ISM-10-Year-Correlations With SP500 YoY Change

ISM-10-Year-Correlations With SP500 YoY Change

If we look at the next chart of the ISM Index and the SP500 YoY, but this time all the way back to the beginning of the ISM data we can see how tenuous this relationship has been over time.  Not only has a sub-50 ISM number not been anything close to an automatic recession but it doesn’t even mean stocks have to go lower.

ISM and SP500 Full History

ISM and SP500 Full History

Now could stocks go lower and could we be in a recession?  Of course they could and of course we could. The point we are trying to make is that there are so many false positives that you can not overweight this indicator to much in your framework. In fact if we look over the history of the ISM, or just the history of the economy, we can see that manufacturing is actually less important to the economy than ever before and that this has been a long term trend as we have transitioned towards a service/knowledge based economy. We don’t make stuff if we can have China make our stuff cheaper.  In fact manufacturing currently only represents 12% of GDP and 8.6% of employment in the United States.  Seen in this light, and combined with the rest of our business cycle work, we do not see an imminent recession in the United States.

At the same time according to JP Morgan manufacturing does account for almost 60% of the profits in SP500 companies.  So while the odds of a recession are relatively low the odds of earnings being low and going lower are fairly high. This would not be the first time that we had a correction or even a bear market amidst an expansion.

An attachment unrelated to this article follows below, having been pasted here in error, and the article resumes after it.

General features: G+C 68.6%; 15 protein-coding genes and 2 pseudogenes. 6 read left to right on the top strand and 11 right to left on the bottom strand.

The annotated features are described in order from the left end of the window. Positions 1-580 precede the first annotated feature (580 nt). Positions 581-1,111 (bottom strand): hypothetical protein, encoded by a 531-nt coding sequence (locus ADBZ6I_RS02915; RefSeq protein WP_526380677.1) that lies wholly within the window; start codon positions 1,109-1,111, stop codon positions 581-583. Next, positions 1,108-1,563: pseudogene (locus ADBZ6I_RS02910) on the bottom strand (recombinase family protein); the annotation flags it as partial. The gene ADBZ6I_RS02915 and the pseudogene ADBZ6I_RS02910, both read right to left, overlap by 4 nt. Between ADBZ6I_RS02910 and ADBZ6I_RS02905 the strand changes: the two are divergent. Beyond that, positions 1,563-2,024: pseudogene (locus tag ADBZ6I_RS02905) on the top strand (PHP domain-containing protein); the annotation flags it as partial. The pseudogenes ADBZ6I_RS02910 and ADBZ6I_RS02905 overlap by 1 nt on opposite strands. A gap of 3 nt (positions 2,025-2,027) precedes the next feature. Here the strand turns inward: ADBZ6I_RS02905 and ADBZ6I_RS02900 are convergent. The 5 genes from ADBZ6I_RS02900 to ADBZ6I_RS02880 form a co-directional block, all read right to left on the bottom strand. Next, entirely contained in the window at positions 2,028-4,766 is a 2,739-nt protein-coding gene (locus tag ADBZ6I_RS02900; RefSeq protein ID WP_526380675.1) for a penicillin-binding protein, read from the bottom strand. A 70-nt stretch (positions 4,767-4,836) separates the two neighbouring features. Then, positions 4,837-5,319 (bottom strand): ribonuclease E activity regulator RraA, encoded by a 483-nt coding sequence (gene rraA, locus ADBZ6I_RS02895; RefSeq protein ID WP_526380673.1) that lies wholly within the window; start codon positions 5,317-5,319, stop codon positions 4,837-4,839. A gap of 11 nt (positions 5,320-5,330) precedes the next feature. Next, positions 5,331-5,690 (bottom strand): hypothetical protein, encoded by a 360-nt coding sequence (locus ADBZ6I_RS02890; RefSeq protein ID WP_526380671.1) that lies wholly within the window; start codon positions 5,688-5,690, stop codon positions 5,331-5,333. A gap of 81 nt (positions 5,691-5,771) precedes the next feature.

Don’t overweight any indicator more than its history and causality deserves. Don’t mistake a mid-cycle correction with a recession or the end of the world.  Do take a holistic approach to the economy and look under as many rocks as you can while also figuring out what really moves what. Finally, at least for now, realize that as important as the stock market and the economy are, in the short run, they are not the same thing.  Trade accordingly.

Happy Trading,

Dave@TheMacroTrader.com

http://TheMacroTrader.com

Take a $1 trial of The Macro Trader to receive unbiased actionable research

Some Benefits Of Trading Across Asset Classes-Or An Advertisement For Global Macro

With only a few weeks left in 2015 it would be a fair statement to say that there has been a lot of troubles in the asset management business. US Stocks are flat, bonds are flat, foreign stocks are down, commodities are down, junk bonds are down, and gold is down.  Here is a year to date performance chart of some of the major asset classes.  As you can see it has been less than ideal for the long only world.

Asset Classes

Some Major Asset Classes YTD

Years like this are why we are such big fans of being able to go long/short across asset classes.  In our model portfolio equities have been a drag in 2015 of a bit over -4.00%. We were short emerging market stocks for part of their fall but aside from that we mainly lost money on our equity trades.  Fixed income added slightly less than +1.00%. Being short commodities off and on, gold and copper, has added around +5%. This year currencies have been our big winner adding over +13.00%. As of last night our model portfolio is up 15.60%. Our worst drawdown on the year was -5.35% and we are currently down -1.83 from our equity highs.

TheMacroTrader.com Model Portfolio Equity Curve 2015

TheMacroTrader.com Model Portfolio Equity Curve 2015

If we had a fixed mandate of being only long equities, long fixed income. or long anything we would have been flat at best and probably negative for the year. Instead we had the flexibility to go where we found the best risk/reward opportunities.

 

Happy Trading,

Dave@TheMacroTrader.com

http://TheMacroTrader.com

Take a $1 trial of The Macro Trader to receive unbiased actionable research

 

 

 

 

Trader, Economist, Expert On TV?